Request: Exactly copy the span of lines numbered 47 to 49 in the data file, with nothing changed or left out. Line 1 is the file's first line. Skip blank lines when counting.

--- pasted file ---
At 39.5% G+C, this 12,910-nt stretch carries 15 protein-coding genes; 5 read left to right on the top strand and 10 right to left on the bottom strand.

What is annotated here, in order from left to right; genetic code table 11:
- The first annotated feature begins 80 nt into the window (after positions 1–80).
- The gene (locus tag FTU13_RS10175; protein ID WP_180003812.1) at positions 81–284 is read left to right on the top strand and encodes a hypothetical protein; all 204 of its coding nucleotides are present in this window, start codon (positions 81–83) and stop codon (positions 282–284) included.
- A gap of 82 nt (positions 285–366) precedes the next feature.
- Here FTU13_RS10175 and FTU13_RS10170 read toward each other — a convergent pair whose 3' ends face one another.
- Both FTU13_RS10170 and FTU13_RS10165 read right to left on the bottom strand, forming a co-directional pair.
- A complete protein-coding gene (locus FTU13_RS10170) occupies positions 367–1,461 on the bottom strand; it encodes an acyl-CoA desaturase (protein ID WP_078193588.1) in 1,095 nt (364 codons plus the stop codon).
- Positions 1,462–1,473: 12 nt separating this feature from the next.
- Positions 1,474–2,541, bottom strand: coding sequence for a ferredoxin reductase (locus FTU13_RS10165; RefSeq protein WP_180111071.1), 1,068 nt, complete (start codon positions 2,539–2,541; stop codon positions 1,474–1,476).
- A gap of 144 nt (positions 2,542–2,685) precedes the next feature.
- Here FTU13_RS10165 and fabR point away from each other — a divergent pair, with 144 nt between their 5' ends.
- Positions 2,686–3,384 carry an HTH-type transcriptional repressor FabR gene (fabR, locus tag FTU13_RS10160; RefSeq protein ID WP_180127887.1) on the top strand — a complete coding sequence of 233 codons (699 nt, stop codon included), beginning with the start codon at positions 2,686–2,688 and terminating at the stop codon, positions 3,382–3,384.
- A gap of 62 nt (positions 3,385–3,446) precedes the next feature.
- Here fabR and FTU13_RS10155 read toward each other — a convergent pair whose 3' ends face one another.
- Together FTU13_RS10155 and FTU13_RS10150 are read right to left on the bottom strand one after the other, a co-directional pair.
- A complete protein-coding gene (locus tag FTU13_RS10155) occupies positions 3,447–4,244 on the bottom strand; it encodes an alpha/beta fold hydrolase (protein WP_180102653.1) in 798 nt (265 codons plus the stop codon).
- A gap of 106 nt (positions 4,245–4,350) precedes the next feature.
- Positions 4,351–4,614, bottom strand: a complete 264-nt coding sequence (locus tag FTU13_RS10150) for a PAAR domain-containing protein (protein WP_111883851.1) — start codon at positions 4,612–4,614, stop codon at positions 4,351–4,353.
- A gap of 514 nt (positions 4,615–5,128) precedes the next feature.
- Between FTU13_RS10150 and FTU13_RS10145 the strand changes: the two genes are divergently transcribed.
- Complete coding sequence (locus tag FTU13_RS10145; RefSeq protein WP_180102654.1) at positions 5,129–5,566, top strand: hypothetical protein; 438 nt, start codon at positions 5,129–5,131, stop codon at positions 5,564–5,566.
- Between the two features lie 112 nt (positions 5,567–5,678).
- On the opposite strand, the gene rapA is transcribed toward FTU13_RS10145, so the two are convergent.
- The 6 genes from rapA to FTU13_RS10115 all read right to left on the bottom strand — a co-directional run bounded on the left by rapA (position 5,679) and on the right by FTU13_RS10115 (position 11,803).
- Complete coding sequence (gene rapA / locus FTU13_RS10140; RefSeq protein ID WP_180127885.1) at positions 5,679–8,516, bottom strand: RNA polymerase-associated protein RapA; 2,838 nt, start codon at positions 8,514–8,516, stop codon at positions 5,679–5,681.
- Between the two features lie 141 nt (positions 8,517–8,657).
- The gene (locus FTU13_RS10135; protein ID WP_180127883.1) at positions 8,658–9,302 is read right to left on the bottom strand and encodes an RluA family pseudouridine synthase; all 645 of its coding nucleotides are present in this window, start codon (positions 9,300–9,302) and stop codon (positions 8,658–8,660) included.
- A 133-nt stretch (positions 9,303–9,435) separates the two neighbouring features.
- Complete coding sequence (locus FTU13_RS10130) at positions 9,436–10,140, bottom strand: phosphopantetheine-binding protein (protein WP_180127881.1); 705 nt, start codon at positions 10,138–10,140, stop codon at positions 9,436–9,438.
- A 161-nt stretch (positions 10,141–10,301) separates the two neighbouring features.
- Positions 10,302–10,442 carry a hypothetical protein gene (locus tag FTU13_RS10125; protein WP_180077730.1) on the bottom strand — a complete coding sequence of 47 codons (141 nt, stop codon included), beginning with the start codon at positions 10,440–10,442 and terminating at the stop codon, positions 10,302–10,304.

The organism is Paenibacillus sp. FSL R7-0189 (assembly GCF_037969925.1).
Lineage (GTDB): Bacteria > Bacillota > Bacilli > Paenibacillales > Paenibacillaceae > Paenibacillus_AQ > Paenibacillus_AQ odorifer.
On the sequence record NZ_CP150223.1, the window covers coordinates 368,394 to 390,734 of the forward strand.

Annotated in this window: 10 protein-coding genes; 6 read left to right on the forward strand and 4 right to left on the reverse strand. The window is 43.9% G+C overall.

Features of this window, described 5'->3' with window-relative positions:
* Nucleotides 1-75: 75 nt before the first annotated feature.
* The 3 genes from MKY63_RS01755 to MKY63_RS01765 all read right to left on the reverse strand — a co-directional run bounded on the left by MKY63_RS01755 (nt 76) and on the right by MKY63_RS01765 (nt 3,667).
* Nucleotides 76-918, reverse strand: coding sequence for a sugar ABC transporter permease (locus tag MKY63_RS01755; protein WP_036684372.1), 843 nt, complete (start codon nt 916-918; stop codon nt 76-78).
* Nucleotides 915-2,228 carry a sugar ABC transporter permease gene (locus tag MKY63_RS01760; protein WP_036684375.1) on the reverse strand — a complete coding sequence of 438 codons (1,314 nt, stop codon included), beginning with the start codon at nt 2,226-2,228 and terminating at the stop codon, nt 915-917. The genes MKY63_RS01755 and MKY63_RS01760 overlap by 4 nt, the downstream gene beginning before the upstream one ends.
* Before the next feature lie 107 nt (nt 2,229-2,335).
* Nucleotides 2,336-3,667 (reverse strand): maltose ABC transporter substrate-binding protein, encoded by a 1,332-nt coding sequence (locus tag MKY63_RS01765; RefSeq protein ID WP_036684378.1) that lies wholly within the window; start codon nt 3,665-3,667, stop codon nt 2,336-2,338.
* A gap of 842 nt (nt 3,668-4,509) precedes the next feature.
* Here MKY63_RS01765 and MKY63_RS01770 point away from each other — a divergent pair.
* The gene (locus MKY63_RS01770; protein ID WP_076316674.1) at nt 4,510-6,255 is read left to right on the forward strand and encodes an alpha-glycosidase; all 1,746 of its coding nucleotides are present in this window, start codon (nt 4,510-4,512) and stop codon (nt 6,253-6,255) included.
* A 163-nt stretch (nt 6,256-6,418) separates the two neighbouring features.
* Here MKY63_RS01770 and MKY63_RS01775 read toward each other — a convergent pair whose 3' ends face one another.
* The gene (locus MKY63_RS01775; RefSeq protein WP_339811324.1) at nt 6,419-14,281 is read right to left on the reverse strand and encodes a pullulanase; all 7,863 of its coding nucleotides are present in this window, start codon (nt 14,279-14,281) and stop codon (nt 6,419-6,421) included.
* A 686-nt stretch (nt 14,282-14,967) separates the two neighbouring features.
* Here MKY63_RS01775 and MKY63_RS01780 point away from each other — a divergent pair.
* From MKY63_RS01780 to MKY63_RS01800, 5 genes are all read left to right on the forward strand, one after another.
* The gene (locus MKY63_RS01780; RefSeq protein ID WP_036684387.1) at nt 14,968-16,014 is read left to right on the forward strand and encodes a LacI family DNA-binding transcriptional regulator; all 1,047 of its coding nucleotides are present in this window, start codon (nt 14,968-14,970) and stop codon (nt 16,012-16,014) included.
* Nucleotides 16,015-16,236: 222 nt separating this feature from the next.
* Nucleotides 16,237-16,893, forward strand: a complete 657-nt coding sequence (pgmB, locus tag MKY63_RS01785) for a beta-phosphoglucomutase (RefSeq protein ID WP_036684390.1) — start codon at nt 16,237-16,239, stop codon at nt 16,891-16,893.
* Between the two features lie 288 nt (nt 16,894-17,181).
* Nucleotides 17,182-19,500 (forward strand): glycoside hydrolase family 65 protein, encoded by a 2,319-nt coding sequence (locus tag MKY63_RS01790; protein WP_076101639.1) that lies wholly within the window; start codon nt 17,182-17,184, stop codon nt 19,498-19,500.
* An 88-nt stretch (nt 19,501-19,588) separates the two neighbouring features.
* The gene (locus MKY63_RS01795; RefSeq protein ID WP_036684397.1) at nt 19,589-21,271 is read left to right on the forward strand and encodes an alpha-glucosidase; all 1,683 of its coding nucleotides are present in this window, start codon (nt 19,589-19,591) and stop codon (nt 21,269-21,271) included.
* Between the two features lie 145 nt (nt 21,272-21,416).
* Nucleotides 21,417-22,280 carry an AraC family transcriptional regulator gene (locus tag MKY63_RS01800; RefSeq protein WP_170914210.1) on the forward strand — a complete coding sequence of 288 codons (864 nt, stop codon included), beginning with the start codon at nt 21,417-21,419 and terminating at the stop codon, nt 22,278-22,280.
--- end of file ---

* A 163-nt stretch (nt 6,256-6,418) separates the two neighbouring features.
* Here MKY63_RS01770 and MKY63_RS01775 read toward each other — a convergent pair whose 3' ends face one another.
* The gene (locus MKY63_RS01775; RefSeq protein WP_339811324.1) at nt 6,419-14,281 is read right to left on the reverse strand and encodes a pullulanase; all 7,863 of its coding nucleotides are present in this window, start codon (nt 14,279-14,281) and stop codon (nt 6,419-6,421) included.